About the Program

Teaching about the Crisis in North Korea is a not-for-profit educational site made by teachers to help their students understand the conflict, its complexity, and the importance of its peaceful resolution. Organized by the Korean War Legacy Foundation and co-sponsored by the Korea Foundation and 38 North, the goal of the website is to provide engaging, easy-to-use materials for the secondary Social Studies or English Language Arts classroom that empower students with an understanding of the biggest foreign policy question of our time.

The need for this resource became clear at a conference on Korea hosted by the Korean War Legacy Foundation in the Spring of 2017. Teachers were captivated by a presentation from 38 North on the complexity of the situation with North Korea and the development of this resource began soon after.  Recognizing that busy educators have little time to read long curriculum guides, Teaching about North Korea materials are readily available for use in class tomorrow. They likewise are vetted by the research staff of the think tank 38 North, allowing educators to feel comfortable that what they are teaching is accurate and trustworthy.

This format was designed by award-winning American educators Joseph Karb and Andrew Beiter. Karb, the Director of the Korean War Legacy Project, was selected as the 2012 National Middle School Social Studies Teacher of the Year. He recently visited South Korea last summer as part of an educational trip sponsored by the Korea Foundation. Beiter is an internationally-known teacher who coauthored the educational materials for “I Am Syria”, the world’s most searched website for teaching materials on the conflict.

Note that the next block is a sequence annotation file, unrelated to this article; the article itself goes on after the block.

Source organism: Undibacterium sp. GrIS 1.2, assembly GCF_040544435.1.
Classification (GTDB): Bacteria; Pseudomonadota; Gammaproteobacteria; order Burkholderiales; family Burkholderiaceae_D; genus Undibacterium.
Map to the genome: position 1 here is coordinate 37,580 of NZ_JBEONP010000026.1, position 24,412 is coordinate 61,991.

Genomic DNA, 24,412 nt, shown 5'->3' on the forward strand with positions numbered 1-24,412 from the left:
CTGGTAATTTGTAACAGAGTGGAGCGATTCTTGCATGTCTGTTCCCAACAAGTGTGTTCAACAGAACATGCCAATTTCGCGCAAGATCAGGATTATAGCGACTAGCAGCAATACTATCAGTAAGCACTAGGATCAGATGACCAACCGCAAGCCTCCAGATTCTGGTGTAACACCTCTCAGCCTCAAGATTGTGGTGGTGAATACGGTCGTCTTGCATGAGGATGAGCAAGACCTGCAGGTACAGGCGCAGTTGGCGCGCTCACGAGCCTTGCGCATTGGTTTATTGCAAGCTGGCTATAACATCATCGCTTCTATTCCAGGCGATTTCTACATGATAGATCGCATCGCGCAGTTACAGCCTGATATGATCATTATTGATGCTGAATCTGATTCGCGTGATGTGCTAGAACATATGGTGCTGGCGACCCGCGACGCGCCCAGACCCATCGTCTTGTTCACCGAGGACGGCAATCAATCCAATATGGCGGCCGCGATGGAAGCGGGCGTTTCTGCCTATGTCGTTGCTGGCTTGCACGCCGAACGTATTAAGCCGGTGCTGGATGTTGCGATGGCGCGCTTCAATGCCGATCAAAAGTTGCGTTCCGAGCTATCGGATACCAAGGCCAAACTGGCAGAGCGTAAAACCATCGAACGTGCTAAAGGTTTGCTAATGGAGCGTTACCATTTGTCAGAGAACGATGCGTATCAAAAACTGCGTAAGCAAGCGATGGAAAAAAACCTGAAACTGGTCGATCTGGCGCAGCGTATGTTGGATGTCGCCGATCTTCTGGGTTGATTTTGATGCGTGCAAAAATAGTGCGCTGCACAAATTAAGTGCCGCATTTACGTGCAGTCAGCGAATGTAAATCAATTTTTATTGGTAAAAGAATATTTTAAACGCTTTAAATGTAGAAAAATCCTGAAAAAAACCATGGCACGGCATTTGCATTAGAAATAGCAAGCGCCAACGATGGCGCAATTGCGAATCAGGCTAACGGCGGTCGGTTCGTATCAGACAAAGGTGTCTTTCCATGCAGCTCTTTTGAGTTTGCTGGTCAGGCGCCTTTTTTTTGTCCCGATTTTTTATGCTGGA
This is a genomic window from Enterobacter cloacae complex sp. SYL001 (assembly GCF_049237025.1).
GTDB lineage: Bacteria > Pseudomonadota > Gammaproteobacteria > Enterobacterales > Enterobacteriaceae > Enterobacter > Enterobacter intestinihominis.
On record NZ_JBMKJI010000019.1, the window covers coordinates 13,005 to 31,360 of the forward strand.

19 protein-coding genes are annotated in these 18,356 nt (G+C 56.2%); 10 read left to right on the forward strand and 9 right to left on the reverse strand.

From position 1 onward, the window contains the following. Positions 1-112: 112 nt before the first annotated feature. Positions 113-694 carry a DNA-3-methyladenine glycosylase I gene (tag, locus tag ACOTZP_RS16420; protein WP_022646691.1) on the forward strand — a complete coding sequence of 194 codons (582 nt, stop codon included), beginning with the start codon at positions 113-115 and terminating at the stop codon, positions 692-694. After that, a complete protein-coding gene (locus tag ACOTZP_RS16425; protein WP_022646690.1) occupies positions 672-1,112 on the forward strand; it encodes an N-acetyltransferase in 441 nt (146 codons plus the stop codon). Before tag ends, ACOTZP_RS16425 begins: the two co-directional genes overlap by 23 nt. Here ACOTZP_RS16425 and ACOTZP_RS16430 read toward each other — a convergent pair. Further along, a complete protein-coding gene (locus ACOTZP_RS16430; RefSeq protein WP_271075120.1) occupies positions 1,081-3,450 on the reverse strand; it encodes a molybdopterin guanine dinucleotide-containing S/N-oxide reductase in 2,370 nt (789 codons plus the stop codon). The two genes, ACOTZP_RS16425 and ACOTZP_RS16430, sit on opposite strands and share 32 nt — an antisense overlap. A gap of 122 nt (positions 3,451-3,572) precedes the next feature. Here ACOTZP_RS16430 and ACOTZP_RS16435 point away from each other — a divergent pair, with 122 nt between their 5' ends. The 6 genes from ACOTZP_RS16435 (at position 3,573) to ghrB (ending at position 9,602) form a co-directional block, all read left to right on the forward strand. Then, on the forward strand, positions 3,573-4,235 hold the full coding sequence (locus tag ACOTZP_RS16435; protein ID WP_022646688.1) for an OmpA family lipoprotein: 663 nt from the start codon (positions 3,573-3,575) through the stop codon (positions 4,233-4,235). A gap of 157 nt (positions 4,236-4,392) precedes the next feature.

“American educators have such a demand for current event topics such as North Korea, but are often discouraged that there is little support to create these lessons in real time,” said Karb. “What we try to do is to provide them great resources that are professionally vetted by experts, allowing students to understand the conflict so that they can shape the debate at thousands of dinner time tables at home around the country.”

“The widespread use of the teaching materials on Syria tells us that Teaching about North Korea will be equally as promising,” said Beiter. “Since 2011, we have received between 3-4,000 hits a month from teachers around the world. What’s exciting about this is that each educator works with over 125 students a year, allowing this important knowledge to affect the lives of thousands. Our goal is also to confront the stereotypes that many Americans have about Asia, and to realize that South Korea is such a vibrant, advanced democracy, trading partner, and ally that the United States has such a strategic interest in supporting.”

The signature, one-day lesson is an exercise that allows the classroom to become the Situation Room of the White House, where the students use the foreign policy options created by 38 North to analyze what is the best, most peaceful course of action. It is followed by other visual materials, writing assignments, and presentation tools that will allow a teacher to feel comfortable empowering their students with the historical knowledge that is so important to understand the conflict.

“When we used this material with our own students, they were so interested in learning more about South Korea, said Karb. “They also saw the gravity of the situation, realizing that it was much more complex than what they had heard or imagined, requiring that the United States understand the region’s past so that its future may be resolved as peacefully as possible.”